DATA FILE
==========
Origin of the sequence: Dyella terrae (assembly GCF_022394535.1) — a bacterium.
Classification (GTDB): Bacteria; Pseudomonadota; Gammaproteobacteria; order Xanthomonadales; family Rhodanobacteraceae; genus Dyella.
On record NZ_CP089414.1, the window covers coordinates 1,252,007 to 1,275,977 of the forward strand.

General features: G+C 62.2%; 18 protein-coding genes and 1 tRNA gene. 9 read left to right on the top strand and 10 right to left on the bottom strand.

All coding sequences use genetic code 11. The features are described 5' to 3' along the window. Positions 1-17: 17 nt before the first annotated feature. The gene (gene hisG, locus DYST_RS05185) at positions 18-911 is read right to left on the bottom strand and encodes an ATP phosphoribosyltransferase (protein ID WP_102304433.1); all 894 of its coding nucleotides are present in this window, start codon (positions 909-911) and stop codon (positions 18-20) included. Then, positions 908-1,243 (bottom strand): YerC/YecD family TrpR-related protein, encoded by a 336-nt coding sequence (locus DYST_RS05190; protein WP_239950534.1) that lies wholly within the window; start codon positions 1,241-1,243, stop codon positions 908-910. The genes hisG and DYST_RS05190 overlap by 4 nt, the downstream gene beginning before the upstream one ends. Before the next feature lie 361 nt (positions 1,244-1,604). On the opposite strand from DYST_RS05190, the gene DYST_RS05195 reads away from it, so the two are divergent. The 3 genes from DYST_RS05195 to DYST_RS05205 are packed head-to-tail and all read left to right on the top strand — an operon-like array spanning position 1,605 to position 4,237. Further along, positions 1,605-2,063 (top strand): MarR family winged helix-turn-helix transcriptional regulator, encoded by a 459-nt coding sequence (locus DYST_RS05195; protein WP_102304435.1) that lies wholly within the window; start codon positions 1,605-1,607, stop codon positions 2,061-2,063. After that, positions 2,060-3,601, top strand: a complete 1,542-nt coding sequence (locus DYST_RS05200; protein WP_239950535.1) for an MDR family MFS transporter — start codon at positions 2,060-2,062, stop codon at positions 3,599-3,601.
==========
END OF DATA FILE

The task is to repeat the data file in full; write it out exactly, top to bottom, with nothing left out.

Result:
Origin of the sequence: Dyella terrae (assembly GCF_022394535.1) — a bacterium.
Classification (GTDB): Bacteria; Pseudomonadota; Gammaproteobacteria; order Xanthomonadales; family Rhodanobacteraceae; genus Dyella.
On record NZ_CP089414.1, the window covers coordinates 1,252,007 to 1,275,977 of the forward strand.

General features: G+C 62.2%; 18 protein-coding genes and 1 tRNA gene. 9 read left to right on the top strand and 10 right to left on the bottom strand.

All coding sequences use genetic code 11. The features are described 5' to 3' along the window. Positions 1-17: 17 nt before the first annotated feature. The gene (gene hisG, locus DYST_RS05185) at positions 18-911 is read right to left on the bottom strand and encodes an ATP phosphoribosyltransferase (protein ID WP_102304433.1); all 894 of its coding nucleotides are present in this window, start codon (positions 909-911) and stop codon (positions 18-20) included. Then, positions 908-1,243 (bottom strand): YerC/YecD family TrpR-related protein, encoded by a 336-nt coding sequence (locus DYST_RS05190; protein WP_239950534.1) that lies wholly within the window; start codon positions 1,241-1,243, stop codon positions 908-910. The genes hisG and DYST_RS05190 overlap by 4 nt, the downstream gene beginning before the upstream one ends. Before the next feature lie 361 nt (positions 1,244-1,604). On the opposite strand from DYST_RS05190, the gene DYST_RS05195 reads away from it, so the two are divergent. The 3 genes from DYST_RS05195 to DYST_RS05205 are packed head-to-tail and all read left to right on the top strand — an operon-like array spanning position 1,605 to position 4,237. Further along, positions 1,605-2,063 (top strand): MarR family winged helix-turn-helix transcriptional regulator, encoded by a 459-nt coding sequence (locus DYST_RS05195; protein WP_102304435.1) that lies wholly within the window; start codon positions 1,605-1,607, stop codon positions 2,061-2,063. After that, positions 2,060-3,601, top strand: a complete 1,542-nt coding sequence (locus DYST_RS05200; protein WP_239950535.1) for an MDR family MFS transporter — start codon at positions 2,060-2,062, stop codon at positions 3,599-3,601.